Victory Not Enough: We Need Tax Cuts Now!

by | Apr 15, 2003

Three months ago, President Bush proposed reviving the economy with a package that would cut the tax bills of 92 million Americans. The president has had other things on his mind since then, and the opposition of only a few Senators pared the package back in the budget resolution last week. But there’s still a […]

Three months ago, President Bush proposed reviving the economy with a package that would cut the tax bills of 92 million Americans. The president has had other things on his mind since then, and the opposition of only a few Senators pared the package back in the budget resolution last week. But there’s still a chance that nearly everything the president wants will become law later this year. Let’s hope so.

Our success in Iraq will lift the fog of geopolitical uncertainty that’s stifled the economy and set the stage for a recovery. But by itself, this victory is not nearly enough. To get people back to work, and to start quickly once more down the road to prosperity, America urgently needs a smart and significant tax cut.

It was almost 40 years ago that a Democratic president, John F. Kennedy, also faced with national-security threats and a stock market decline, came to the same conclusion. On Dec. 14, 1962, he urged Congress to “reduce the burden on private income and the deterrents to private initiative that are imposed by our present tax system. Corporate taxes were cut and rates in the top personal brackets were reduced 21 percent. And the economy and the market took off.

As good as Kennedy’s plan was, Bush’s is better. It makes the reductions in tax rates that were enacted in 2001 effective this year, rather than far into the future. It sets a new bottom tax bracket of 10 percent, rather than the current 15 percent. It reduces the marriage penalty this year, instead of waiting until 2009, cutting taxes for 46 million couples. It raises the child tax credit from $600 to $1,000 this year instead of 2010, so a middle-income family with two children would get an extra $800 taken right off its tax bill, in many cases cutting it by half or more.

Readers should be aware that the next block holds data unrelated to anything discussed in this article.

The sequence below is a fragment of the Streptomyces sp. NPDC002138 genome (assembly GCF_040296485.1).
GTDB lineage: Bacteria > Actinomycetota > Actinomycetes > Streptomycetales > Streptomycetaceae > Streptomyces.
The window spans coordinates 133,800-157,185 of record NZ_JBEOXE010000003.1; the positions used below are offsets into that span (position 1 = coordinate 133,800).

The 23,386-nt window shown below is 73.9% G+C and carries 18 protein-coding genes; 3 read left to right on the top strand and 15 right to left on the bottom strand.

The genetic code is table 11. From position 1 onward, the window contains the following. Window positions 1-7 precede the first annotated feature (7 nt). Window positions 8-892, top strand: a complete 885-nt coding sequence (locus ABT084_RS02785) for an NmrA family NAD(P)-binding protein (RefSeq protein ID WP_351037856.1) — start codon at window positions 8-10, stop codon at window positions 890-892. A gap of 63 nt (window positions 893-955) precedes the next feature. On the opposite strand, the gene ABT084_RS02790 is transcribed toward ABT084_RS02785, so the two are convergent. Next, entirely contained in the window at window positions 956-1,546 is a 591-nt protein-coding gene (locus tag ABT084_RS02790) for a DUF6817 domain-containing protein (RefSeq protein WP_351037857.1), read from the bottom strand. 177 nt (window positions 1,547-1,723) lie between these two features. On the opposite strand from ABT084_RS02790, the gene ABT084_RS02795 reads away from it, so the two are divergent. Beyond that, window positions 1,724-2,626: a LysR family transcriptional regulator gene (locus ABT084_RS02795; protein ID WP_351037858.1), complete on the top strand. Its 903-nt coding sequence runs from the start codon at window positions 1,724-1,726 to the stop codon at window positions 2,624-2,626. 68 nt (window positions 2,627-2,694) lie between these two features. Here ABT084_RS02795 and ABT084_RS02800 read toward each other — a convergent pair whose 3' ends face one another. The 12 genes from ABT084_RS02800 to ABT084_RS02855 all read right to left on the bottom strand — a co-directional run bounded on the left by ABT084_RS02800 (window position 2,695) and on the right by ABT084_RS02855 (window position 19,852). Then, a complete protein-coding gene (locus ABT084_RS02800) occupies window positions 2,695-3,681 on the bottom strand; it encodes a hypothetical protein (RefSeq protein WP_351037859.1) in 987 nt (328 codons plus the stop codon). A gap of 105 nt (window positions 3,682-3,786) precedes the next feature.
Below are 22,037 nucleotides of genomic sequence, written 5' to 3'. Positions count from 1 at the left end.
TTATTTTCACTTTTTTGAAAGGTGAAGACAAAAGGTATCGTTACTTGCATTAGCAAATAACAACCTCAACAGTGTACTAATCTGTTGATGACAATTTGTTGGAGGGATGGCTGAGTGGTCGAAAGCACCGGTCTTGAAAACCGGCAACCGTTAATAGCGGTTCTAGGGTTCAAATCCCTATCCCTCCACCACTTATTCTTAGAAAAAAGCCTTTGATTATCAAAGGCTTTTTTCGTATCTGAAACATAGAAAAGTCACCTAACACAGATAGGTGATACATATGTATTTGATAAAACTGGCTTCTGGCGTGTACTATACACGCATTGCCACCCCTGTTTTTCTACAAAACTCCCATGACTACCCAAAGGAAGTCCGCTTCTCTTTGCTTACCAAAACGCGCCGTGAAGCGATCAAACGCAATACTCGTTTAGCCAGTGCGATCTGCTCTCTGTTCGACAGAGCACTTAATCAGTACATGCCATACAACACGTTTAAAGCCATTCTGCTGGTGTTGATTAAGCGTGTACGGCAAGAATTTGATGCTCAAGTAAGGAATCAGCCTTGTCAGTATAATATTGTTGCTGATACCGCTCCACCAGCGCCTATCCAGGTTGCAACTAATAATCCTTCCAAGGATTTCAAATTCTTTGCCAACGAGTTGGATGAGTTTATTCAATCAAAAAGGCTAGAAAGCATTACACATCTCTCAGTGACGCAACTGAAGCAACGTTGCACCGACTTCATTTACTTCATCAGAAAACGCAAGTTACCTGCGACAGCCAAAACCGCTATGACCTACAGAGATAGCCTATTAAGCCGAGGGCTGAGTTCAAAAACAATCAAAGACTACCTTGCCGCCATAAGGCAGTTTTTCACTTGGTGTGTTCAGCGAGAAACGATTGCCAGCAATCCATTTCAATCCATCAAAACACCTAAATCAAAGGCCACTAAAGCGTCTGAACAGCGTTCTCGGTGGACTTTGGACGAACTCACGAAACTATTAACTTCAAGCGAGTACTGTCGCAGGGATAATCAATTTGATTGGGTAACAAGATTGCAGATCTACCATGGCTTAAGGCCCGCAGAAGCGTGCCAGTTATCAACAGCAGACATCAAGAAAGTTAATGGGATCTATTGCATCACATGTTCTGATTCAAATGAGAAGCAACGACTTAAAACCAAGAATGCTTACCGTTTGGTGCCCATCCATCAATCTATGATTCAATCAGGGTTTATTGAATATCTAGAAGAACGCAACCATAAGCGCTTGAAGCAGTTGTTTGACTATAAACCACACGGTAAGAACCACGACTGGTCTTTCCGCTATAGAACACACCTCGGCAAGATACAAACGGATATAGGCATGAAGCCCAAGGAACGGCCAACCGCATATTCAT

The package would also help small businesses by letting them deduct $75,000 a year (instead of the current $25,000) for purchases of computers and other capital investments.

And, in the most profound change of all, it would end the double taxation of dividends. Nearly half of all American families own stock. They would no longer have to pay taxes on the dividends they receive.

All of these changes would put more money – an average of $1,083 – into the pockets of nearly all taxpayers, and, because the Treasury would reduce withholding taxes immediately, Americans would be able spend the extra cash or invest it to boost the economy at a critical time. According to the Council of Economic Advisors, the increased economic activity that would result would create 1.4 million new jobs by the end of 2004.

How can a few Senators oppose a bill to rejuvenate the economy?